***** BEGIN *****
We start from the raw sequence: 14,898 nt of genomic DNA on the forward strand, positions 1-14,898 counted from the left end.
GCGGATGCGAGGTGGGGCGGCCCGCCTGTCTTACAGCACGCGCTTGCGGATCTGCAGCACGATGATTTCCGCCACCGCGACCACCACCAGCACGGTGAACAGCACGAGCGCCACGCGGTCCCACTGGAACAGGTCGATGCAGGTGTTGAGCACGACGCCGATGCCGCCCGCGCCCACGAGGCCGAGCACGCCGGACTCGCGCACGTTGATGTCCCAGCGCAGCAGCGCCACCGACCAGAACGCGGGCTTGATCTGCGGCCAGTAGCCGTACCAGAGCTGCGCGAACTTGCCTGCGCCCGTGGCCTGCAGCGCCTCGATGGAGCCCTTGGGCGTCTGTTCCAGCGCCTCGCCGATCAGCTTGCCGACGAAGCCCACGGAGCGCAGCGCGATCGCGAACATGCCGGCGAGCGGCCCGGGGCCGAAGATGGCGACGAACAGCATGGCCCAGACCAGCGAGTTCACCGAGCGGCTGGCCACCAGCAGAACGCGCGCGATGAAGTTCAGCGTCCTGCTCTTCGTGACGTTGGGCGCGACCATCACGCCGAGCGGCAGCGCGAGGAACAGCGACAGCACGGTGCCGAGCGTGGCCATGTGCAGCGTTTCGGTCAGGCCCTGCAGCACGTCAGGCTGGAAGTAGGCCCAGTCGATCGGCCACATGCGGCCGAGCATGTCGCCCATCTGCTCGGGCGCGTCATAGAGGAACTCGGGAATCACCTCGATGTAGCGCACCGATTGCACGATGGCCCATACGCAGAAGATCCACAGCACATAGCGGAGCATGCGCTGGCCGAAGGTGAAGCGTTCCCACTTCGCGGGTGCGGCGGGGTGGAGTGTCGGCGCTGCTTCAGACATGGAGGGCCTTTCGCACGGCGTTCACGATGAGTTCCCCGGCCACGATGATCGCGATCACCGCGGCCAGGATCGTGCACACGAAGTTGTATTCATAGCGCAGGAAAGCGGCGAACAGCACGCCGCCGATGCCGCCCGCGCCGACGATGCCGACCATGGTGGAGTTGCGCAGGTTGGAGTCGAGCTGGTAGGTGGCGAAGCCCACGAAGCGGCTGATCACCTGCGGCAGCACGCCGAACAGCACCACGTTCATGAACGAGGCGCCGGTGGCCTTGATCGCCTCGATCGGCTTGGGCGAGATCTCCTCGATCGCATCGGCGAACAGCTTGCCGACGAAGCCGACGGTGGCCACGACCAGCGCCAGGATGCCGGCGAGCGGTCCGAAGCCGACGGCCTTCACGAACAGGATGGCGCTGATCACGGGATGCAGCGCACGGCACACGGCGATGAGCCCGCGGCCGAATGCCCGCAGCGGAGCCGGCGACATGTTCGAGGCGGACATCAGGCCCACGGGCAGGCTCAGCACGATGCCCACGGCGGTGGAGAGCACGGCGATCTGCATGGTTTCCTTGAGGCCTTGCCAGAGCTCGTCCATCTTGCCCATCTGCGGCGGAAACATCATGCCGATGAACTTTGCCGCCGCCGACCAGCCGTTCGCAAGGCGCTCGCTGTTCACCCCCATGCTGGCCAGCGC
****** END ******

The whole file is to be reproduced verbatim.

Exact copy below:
We start from the raw sequence: 14,898 nt of genomic DNA on the forward strand, positions 1-14,898 counted from the left end.
GCGGATGCGAGGTGGGGCGGCCCGCCTGTCTTACAGCACGCGCTTGCGGATCTGCAGCACGATGATTTCCGCCACCGCGACCACCACCAGCACGGTGAACAGCACGAGCGCCACGCGGTCCCACTGGAACAGGTCGATGCAGGTGTTGAGCACGACGCCGATGCCGCCCGCGCCCACGAGGCCGAGCACGCCGGACTCGCGCACGTTGATGTCCCAGCGCAGCAGCGCCACCGACCAGAACGCGGGCTTGATCTGCGGCCAGTAGCCGTACCAGAGCTGCGCGAACTTGCCTGCGCCCGTGGCCTGCAGCGCCTCGATGGAGCCCTTGGGCGTCTGTTCCAGCGCCTCGCCGATCAGCTTGCCGACGAAGCCCACGGAGCGCAGCGCGATCGCGAACATGCCGGCGAGCGGCCCGGGGCCGAAGATGGCGACGAACAGCATGGCCCAGACCAGCGAGTTCACCGAGCGGCTGGCCACCAGCAGAACGCGCGCGATGAAGTTCAGCGTCCTGCTCTTCGTGACGTTGGGCGCGACCATCACGCCGAGCGGCAGCGCGAGGAACAGCGACAGCACGGTGCCGAGCGTGGCCATGTGCAGCGTTTCGGTCAGGCCCTGCAGCACGTCAGGCTGGAAGTAGGCCCAGTCGATCGGCCACATGCGGCCGAGCATGTCGCCCATCTGCTCGGGCGCGTCATAGAGGAACTCGGGAATCACCTCGATGTAGCGCACCGATTGCACGATGGCCCATACGCAGAAGATCCACAGCACATAGCGGAGCATGCGCTGGCCGAAGGTGAAGCGTTCCCACTTCGCGGGTGCGGCGGGGTGGAGTGTCGGCGCTGCTTCAGACATGGAGGGCCTTTCGCACGGCGTTCACGATGAGTTCCCCGGCCACGATGATCGCGATCACCGCGGCCAGGATCGTGCACACGAAGTTGTATTCATAGCGCAGGAAAGCGGCGAACAGCACGCCGCCGATGCCGCCCGCGCCGACGATGCCGACCATGGTGGAGTTGCGCAGGTTGGAGTCGAGCTGGTAGGTGGCGAAGCCCACGAAGCGGCTGATCACCTGCGGCAGCACGCCGAACAGCACCACGTTCATGAACGAGGCGCCGGTGGCCTTGATCGCCTCGATCGGCTTGGGCGAGATCTCCTCGATCGCATCGGCGAACAGCTTGCCGACGAAGCCGACGGTGGCCACGACCAGCGCCAGGATGCCGGCGAGCGGTCCGAAGCCGACGGCCTTCACGAACAGGATGGCGCTGATCACGGGATGCAGCGCACGGCACACGGCGATGAGCCCGCGGCCGAATGCCCGCAGCGGAGCCGGCGACATGTTCGAGGCGGACATCAGGCCCACGGGCAGGCTCAGCACGATGCCCACGGCGGTGGAGAGCACGGCGATCTGCATGGTTTCCTTGAGGCCTTGCCAGAGCTCGTCCATCTTGCCCATCTGCGGCGGAAACATCATGCCGATGAACTTTGCCGCCGCCGACCAGCCGTTCGCAAGGCGCTCGCTGTTCACCCCCATGCTGGCCAGCGC